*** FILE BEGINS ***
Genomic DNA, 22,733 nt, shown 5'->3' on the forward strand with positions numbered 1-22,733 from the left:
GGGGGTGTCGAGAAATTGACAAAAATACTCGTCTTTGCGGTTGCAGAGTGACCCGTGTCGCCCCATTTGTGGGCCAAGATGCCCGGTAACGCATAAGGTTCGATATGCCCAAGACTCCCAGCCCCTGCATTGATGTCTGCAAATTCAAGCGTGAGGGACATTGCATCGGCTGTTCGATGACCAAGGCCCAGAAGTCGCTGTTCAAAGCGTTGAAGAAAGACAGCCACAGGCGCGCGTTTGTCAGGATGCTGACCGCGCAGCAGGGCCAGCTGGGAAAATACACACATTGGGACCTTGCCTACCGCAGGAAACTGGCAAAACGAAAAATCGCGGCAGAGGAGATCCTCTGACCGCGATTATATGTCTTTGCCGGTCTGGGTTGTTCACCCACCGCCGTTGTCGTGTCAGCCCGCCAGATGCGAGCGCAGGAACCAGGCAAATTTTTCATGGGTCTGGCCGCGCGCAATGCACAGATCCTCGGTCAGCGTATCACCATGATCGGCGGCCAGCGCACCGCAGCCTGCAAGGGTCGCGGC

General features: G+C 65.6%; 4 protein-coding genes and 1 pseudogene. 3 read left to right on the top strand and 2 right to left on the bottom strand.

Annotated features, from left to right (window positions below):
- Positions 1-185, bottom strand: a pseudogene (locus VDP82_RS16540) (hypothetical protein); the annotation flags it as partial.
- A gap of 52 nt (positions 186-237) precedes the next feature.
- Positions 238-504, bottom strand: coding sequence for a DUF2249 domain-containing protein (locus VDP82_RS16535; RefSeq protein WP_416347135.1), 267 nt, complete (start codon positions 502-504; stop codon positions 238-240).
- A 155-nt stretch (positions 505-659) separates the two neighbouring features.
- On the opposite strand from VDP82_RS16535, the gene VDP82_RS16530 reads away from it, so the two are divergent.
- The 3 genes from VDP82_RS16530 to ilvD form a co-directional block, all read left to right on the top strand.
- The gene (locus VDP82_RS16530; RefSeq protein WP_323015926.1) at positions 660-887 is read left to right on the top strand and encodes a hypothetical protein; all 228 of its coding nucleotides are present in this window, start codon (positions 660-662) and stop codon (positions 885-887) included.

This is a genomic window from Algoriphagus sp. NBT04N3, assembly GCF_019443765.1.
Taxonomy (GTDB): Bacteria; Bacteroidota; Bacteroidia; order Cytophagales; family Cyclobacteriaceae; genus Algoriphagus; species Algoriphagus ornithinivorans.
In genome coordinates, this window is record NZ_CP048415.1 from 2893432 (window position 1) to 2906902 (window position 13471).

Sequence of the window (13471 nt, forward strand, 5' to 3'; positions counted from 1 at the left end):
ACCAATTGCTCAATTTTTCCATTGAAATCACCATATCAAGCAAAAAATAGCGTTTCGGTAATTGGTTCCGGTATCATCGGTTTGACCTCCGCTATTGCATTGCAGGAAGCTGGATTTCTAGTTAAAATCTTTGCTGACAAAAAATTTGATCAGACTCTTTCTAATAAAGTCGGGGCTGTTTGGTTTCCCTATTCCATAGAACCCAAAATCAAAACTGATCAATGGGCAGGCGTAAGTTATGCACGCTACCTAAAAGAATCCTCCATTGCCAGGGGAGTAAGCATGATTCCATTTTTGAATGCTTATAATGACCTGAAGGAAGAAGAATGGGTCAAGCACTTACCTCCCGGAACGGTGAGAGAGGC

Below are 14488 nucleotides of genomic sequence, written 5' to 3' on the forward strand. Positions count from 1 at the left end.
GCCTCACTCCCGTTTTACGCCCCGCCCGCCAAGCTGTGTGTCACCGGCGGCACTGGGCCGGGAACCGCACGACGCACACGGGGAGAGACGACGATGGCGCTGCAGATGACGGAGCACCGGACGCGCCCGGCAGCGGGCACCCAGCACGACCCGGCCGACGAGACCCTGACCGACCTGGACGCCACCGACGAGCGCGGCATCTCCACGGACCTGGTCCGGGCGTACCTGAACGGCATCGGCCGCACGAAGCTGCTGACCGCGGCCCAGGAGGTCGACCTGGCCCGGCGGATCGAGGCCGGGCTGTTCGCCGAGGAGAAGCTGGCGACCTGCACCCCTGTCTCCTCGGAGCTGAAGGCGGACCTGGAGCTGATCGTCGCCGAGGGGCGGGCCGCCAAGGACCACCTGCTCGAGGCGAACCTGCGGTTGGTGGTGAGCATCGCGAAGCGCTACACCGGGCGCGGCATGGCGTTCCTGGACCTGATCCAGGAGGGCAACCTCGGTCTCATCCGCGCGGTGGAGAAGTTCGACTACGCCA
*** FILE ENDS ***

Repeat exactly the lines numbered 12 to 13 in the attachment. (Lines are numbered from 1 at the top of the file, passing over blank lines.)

This is a genomic window from Algoriphagus sp. NBT04N3, assembly GCF_019443765.1.
Taxonomy (GTDB): Bacteria; Bacteroidota; Bacteroidia; order Cytophagales; family Cyclobacteriaceae; genus Algoriphagus; species Algoriphagus ornithinivorans.